I suppose I was nit-picking Thomas, but there are "features" available in type 1 fonts. Tex made use use of them, but they were "in" Type 1 fonts. It is also true that most of the software then in use -- including the two most popular operating systems, rendered those features unavailable.

You're right, of course. As always, any new fonts should be developed in the format currently in use (which will change...).

Thomas Phinney's picture

> but there are "features" available in type 1 fonts. Tex made use use of them, but they were "in" Type 1 fonts.

What are you referring to? There is the TeX-specific TFM file for ligature info, but that is not part of the Type 1 format as such.

InDesign will intuit ligature info from glyph names for the five most common ligatures, even in Type 1 fonts. But that's pretty limited and not really based on the format per se.

Anyhow, this is a bit of a side issue from the discussion at hand, and I don't think we are in disagreement about that.

charles ellertson's picture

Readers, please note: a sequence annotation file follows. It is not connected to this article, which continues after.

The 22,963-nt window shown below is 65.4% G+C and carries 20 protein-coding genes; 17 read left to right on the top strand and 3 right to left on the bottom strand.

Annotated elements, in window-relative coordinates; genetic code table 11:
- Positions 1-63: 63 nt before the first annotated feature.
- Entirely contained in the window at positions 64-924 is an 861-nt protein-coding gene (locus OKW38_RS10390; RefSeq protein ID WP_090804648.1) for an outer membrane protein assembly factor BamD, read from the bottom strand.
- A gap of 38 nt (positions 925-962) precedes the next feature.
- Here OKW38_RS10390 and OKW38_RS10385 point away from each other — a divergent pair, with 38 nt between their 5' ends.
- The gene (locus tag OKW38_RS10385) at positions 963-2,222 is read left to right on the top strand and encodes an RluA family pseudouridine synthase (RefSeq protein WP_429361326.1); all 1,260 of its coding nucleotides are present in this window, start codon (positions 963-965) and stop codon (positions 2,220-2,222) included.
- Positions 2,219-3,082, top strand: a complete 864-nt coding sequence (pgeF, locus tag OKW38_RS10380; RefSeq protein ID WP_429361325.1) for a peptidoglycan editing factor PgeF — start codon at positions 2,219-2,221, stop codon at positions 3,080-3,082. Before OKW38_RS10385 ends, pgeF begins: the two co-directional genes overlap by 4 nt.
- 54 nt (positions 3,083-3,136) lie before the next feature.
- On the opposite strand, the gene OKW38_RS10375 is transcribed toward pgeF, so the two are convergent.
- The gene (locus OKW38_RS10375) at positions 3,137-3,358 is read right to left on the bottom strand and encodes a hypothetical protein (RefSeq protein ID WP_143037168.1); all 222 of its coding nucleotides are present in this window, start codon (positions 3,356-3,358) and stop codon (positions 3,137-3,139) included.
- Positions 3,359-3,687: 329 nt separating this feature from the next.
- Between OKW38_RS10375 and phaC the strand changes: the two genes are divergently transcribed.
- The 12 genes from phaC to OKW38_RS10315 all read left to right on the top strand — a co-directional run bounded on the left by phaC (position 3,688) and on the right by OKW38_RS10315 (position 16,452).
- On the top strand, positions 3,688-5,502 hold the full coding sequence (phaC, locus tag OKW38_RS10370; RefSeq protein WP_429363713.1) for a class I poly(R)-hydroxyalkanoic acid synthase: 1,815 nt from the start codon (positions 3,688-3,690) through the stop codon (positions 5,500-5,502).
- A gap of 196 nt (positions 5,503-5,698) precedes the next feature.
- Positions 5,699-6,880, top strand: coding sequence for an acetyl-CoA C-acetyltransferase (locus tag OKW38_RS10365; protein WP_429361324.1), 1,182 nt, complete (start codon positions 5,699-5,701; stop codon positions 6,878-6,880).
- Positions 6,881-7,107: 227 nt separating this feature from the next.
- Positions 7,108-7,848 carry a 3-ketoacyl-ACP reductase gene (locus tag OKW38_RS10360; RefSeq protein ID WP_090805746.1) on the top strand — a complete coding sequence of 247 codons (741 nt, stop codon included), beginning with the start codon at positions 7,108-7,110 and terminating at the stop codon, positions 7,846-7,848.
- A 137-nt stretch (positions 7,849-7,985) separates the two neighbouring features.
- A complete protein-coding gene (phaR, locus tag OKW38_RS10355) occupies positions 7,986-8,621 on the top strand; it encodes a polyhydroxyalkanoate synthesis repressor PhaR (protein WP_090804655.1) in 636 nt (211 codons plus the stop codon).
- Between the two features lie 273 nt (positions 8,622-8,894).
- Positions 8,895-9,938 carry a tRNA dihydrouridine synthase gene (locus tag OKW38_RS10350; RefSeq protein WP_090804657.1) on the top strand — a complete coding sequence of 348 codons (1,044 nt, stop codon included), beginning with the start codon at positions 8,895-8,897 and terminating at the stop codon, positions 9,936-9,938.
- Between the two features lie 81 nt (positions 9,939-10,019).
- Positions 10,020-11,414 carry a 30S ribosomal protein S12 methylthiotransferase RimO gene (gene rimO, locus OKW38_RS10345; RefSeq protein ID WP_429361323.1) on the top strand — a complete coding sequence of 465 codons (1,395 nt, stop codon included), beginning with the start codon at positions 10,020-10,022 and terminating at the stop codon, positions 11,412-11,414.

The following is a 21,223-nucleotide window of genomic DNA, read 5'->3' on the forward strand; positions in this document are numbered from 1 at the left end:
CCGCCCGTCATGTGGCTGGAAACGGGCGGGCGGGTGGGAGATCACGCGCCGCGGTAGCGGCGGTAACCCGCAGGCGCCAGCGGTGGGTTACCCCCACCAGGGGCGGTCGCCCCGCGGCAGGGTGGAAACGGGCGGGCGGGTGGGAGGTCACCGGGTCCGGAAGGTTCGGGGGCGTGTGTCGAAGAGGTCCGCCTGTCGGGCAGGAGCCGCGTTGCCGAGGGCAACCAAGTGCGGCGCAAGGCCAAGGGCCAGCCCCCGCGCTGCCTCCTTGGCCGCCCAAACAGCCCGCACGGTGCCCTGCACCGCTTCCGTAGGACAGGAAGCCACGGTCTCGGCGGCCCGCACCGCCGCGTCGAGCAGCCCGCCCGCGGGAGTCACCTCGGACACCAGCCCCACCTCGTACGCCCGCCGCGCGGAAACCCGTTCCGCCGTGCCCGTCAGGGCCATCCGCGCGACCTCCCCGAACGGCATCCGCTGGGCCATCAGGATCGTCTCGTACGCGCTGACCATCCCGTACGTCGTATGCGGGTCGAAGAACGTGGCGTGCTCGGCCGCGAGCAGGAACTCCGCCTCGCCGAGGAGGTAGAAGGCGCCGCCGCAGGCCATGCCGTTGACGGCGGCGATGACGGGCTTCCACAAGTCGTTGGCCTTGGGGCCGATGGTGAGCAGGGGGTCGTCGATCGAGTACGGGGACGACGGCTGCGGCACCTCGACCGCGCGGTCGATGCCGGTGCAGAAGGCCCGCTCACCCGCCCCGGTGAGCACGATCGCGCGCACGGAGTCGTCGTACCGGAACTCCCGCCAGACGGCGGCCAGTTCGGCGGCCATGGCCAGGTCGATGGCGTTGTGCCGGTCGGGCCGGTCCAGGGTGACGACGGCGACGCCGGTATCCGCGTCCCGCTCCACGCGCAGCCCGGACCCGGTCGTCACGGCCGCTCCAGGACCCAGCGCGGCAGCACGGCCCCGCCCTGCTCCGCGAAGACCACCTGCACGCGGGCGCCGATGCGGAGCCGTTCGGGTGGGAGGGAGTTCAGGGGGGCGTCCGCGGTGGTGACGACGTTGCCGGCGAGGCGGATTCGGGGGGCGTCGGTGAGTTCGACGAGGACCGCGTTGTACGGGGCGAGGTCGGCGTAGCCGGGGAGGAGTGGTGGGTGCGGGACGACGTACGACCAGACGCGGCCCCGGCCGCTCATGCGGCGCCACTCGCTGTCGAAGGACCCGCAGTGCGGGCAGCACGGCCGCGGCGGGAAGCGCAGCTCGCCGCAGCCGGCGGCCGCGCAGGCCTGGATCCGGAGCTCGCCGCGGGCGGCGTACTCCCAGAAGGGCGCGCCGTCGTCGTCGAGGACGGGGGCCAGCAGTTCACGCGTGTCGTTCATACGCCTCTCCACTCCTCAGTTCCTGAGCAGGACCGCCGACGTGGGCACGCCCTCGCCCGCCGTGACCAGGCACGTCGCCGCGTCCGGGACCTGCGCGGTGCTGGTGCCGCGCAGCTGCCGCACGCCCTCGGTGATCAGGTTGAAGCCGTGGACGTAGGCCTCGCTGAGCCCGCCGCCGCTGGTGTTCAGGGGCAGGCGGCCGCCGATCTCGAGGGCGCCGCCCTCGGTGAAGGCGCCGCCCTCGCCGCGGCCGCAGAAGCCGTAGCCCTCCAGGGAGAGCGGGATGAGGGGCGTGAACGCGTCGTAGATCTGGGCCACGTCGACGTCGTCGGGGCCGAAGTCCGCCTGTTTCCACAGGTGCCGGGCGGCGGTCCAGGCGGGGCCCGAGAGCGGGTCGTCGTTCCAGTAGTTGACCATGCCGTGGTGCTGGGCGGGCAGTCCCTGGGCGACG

Yes, probably not important. Still, here's a few lines from our AFM for the old Monotype Garmond (from the 1990s):

C 103 ; WX 323 ; N g ; B -106 -273 383 403 ; L g gg ; L y gy ; L p gp ; L j gj ;
C -1 ; WX 677 ; N gg ; B -105 -270 733 403 ; L p ggp ; L y ggy ;
C -1 ; WX 1134 ; N ggp ; B -105 -270 1150 518 ;
C -1 ; WX 1052 ; N ggy ; B -105 -289 1081 403 ;
C -1 ; WX 561 ; N gj ; B -98 -272 642 608 ;
C -1 ; WX 799 ; N gp ; B -105 -272 809 518 ;
C -1 ; WX 708 ; N gy ; B -105 -289 728 403 ;


C 122 ; WX 417 ; N z ; B 56 -263 489 403 ; L y zy ; L z zz ;
C -1 ; WX 767 ; N zy ; B 16 -277 790 402 ;
C -1 ; WX 840 ; N zz ; B 57 -255 911 402 ; L y zzy ;
C -1 ; WX 1184 ; N zzy ; B 16 -277 1207 402 ;

The "C-1" shows they didn't happen to be encoded in this particular AFM file, but by writing & running the correct encoding vector, they would have been included, and then been used.

* * *

Also, note that the AFM format includes a mechanism for building composite glyphs out of components. It is roughly equivalent to the OpenType mark-to-base feature. AFAIK, nobody uses this, though.